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Anatomical, functional, physiological and behavioural aspects of the development of mastication in early childhood.

Le Révérend BJ, Edelson LR, Loret C - Br. J. Nutr. (2013)

Bottom Line: The lack of reference foods and differences in testing methodologies across different studies do not allow us to draw conclusions about (1) the age at which mastication efficiency reaches maturity and (2) the effect of food consistency on the establishment of mature mastication efficiency.The effect of food consistency on the development of children's mastication efficiency has not been tested widely.However, both human and animal studies have reported the effect of food consistency on orofacial development, suggesting that a diet with harder textures enhances bone and muscle growth, which could indirectly lead to better mastication efficiency.

View Article: PubMed Central - PubMed

Affiliation: Nestlé Research Center, Vers-Chez-les-Blancs, CH 1000-26, Lausanne, Switzerland.

ABSTRACT
Mastication efficiency is defined as the efficiency of crushing food between the teeth and manipulating the resulting particles to form a swallowable food bolus. It is dependent on the orofacial anatomical features of the subject, the coordination of these anatomical features and the consistency of the food used during testing. Different measures have been used to indirectly quantify mastication efficiency as a function of children's age such as observations, food bolus characterisation, muscle activity measurement and jaw movement tracking. In the present review, we aim to describe the changes in the oral physiology (e.g. bone and muscle structure, teeth and soft tissues) of children and how these changes are associated with mastication abilities. We also review previous work on the effect of food consistency on children's mastication abilities and on their level of texture acceptance. The lack of reference foods and differences in testing methodologies across different studies do not allow us to draw conclusions about (1) the age at which mastication efficiency reaches maturity and (2) the effect of food consistency on the establishment of mature mastication efficiency. The effect of food consistency on the development of children's mastication efficiency has not been tested widely. However, both human and animal studies have reported the effect of food consistency on orofacial development, suggesting that a diet with harder textures enhances bone and muscle growth, which could indirectly lead to better mastication efficiency. Finally, it was also reported that (1) children are more likely to accept textures that they are able to manipulate and (2) early exposure to a range of textures facilitates the acceptance of foods of various textures later on. Recommending products well adapted to children's mastication during weaning could facilitate their acceptance of new textures and support the development of healthy eating habits.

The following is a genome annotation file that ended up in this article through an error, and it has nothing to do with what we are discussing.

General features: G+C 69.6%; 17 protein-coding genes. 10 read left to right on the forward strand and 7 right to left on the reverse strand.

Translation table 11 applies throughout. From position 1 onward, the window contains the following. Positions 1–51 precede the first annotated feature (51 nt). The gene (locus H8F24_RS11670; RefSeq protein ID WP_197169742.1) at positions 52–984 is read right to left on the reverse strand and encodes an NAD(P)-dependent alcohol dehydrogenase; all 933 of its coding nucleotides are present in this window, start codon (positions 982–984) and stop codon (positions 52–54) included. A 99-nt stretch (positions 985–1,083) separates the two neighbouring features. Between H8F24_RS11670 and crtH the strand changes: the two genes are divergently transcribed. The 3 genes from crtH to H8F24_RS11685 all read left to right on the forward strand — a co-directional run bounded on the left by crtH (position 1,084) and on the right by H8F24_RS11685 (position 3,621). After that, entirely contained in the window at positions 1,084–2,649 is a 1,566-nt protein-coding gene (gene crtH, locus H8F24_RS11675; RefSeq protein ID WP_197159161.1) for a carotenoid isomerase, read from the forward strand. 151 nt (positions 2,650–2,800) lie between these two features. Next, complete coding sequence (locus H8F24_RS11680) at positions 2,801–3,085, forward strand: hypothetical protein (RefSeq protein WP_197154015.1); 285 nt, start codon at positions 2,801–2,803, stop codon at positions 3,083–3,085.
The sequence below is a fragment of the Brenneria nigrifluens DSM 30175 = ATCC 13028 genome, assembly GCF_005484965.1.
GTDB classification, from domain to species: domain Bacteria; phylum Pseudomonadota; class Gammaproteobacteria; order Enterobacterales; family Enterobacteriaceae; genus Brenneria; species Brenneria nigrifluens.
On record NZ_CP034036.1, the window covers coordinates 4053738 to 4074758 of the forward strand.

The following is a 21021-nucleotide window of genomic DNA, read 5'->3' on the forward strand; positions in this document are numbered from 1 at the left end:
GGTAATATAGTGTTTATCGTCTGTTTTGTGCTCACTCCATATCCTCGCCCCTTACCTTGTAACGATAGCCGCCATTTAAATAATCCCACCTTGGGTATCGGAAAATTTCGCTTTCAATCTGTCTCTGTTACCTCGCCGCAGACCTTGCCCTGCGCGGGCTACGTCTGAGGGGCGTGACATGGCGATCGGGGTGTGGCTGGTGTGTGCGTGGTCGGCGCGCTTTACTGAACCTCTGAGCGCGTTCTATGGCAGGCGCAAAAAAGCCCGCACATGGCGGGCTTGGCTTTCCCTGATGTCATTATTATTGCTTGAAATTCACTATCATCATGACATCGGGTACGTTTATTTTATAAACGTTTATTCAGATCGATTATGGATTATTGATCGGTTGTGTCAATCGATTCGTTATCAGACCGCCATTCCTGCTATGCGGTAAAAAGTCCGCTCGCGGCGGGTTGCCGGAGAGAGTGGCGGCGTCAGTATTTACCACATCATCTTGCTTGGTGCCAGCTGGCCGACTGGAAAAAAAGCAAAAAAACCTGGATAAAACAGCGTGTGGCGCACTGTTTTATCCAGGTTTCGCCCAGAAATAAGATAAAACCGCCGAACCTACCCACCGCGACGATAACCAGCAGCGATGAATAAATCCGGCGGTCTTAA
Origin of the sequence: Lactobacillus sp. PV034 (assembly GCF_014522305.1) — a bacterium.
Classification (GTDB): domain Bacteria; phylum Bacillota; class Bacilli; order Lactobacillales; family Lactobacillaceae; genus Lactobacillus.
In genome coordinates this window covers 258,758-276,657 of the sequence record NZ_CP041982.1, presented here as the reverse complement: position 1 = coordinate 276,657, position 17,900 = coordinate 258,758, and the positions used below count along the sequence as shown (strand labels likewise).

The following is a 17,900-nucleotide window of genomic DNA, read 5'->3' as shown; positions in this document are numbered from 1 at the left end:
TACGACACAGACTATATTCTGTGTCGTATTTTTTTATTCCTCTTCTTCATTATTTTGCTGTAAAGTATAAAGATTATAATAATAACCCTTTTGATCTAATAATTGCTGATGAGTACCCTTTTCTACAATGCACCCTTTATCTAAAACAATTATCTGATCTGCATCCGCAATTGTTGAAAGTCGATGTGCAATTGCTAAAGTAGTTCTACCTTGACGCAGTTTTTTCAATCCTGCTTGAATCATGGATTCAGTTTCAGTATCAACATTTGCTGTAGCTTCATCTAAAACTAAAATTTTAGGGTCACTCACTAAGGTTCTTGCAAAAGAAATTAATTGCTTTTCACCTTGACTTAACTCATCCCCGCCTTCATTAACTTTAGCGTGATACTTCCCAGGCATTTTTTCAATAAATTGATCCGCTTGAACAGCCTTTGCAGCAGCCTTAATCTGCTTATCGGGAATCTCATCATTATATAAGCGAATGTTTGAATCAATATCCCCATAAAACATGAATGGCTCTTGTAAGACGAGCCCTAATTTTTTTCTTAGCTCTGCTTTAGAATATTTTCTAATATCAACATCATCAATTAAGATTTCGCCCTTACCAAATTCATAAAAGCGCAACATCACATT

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Related in: MedlinePlus

Electromyography traces of the left masseter (LM) and right masseter (RM) muscles from (a) 8-month-old, (b) 22-month-old and (c) adult(54) subjects during a chewing sequence showing the increase in synchronicity between the agonist muscles. (d) A similar analysis(53) can also be conducted with antagonist muscles. (e) The overlap time of activity between antagonist muscles is plotted (y= − 0·0043x+0·31). RT, right temporalis; LT, left temporalis; ABD, anterior belly of digastric.
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fig4: Electromyography traces of the left masseter (LM) and right masseter (RM) muscles from (a) 8-month-old, (b) 22-month-old and (c) adult(54) subjects during a chewing sequence showing the increase in synchronicity between the agonist muscles. (d) A similar analysis(53) can also be conducted with antagonist muscles. (e) The overlap time of activity between antagonist muscles is plotted (y= − 0·0043x+0·31). RT, right temporalis; LT, left temporalis; ABD, anterior belly of digastric.

Mentions: Despite a wide variety of foods eaten, these studies showed that the development of adult-like chewing capabilities is characterised by a better synchronicity between the agonist muscles (temporalis and masseter) and between the antagonist muscles (temporalis/masseter and anterior belly of digastric) and a better defined onset and offset for bursts as well as a more constant amplitude during bursts with age (see Fig. 4). One can see in the figure that at 22 months of age (Fig. 4(b)), the electromyography traces are similar to the ones displayed during adult mastication (Fig. 4(c)), which led to the conclusion that at 22 months of age, children's muscle coordination may have reached maturity(54). Fig. 4 also shows that the overlap in contraction of the antagonist muscles decreases with age, and a piecewise linear fit seems to show that this synchronicity between antagonists is mastered by 34 months of age(55). This work also highlighted that the number of chewing cycles required to break down a food bolus decreases with age, as has been reported already by Gisel's work, although the chewing frequency does not evolve between 12 and 48 months of age. It should be noted that the (constant) frequency reported here was quite different (frequency varies in the range 1·5–2 Hz against 0·8–1·2 Hz for Gisel's work, see the previous section). This potentially highlights another limitation of visual observation to accurately monitor chewing activity.Fig. 4